In 2012, the last year for which statistics are available, "there were ...over two million people incarcerated in prisons and jails across the country," according to the Bureau of Justice (BJS) statistics on offender reentry published in 2015. The report highlighted the fact that since 1990, an average of 590,000 prisoners are released every year, and that another five million individuals are under parole, probation, or supervision. This latter figure has not substantially changed in the past ten years.
The report also dealt with the staggering incidence of prisoner recidivism that continues to be a serious problem. According to the report, "nearly three-quarters of ex-offenders released in 2005 came back into contact with the criminal justice system, and more than half returned to prison after either being convicted for a new crime or violating the conditions of their release." The reason, the report points out is clear: "ex-offenders are less educated, less likely to be gainfully employed, and more likely to have a history of mental illness or substance abuse, which some studies have shown might affect at least half of prisoners.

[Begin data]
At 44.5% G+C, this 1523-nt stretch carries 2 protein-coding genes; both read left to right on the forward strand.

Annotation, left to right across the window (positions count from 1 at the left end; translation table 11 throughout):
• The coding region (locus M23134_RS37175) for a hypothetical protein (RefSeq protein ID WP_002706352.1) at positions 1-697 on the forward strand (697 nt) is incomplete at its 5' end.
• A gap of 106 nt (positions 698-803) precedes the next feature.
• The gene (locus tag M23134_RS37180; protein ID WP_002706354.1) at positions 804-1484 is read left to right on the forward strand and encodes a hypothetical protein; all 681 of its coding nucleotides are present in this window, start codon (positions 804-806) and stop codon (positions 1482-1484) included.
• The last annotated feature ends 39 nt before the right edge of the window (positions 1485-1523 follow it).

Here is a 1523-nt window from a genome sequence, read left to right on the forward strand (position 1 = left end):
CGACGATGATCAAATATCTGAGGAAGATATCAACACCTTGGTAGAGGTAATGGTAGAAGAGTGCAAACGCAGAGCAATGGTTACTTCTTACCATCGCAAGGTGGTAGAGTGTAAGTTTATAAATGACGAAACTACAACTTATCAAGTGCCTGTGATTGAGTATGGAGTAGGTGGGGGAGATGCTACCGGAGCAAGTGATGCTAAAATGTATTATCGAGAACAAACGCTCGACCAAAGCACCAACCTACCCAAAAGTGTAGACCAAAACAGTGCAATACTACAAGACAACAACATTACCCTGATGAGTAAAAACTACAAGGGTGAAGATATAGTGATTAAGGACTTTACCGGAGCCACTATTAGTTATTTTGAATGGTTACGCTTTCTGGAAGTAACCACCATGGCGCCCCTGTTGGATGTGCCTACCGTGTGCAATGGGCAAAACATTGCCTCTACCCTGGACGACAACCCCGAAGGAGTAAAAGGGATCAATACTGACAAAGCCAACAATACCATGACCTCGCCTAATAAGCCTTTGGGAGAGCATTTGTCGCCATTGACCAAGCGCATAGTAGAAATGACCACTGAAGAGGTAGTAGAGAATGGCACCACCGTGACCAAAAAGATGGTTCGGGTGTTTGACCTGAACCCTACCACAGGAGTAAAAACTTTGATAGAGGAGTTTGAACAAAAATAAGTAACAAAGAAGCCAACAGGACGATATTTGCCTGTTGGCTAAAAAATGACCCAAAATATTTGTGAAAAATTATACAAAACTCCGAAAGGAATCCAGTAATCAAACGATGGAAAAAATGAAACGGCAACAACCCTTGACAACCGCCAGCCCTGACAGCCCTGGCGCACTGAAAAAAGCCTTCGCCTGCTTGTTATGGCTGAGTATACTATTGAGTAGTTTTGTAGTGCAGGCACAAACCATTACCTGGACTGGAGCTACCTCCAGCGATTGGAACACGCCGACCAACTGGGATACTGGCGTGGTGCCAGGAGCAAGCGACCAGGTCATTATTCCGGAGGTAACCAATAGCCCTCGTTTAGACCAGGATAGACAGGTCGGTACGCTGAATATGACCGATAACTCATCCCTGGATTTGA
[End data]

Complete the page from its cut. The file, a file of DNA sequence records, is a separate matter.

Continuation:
Although the statistics show that the more arrests that ex-offenders have the more likely they will re-offend after release, there is little difference on recidivism rates based upon type of crime, leading to the question: why is recidivism so high?
The BJS report notes that there are three different time periods during which re-entry programs can be helpful: pre-release, immediately after release, and long-term. Pre-release programs focus on education and vocational skills training. Post-release programs include not only assistance with job placement, drug and mental health treatment, and housing assistance.
Unfortunately, as is often the case with the criminal justice system, and especially with the Bureau of Prisons, the problem is not identifying the problems that cause recidisvism, but rather, effectively and energetically solving the problem. Unfortunately, even impressively titled legislation such as the Second-Chance Act of 2008, often lead to no benefit for the released prisoner; too much of the funding goes to law enforcement agencies for programs that are more enforcement than post-conviction assistance. Until the emphasis on prisoner assistance, training, and drug and mental health treatment is increased, the number of imprisoned individuals will continue to remain unacceptable high.
Source: "Offender Reentry: Correctional Statistics, Reintegration Into the Community," by Nathan James, Bureau of Justice Statistics, January 12, 2015.
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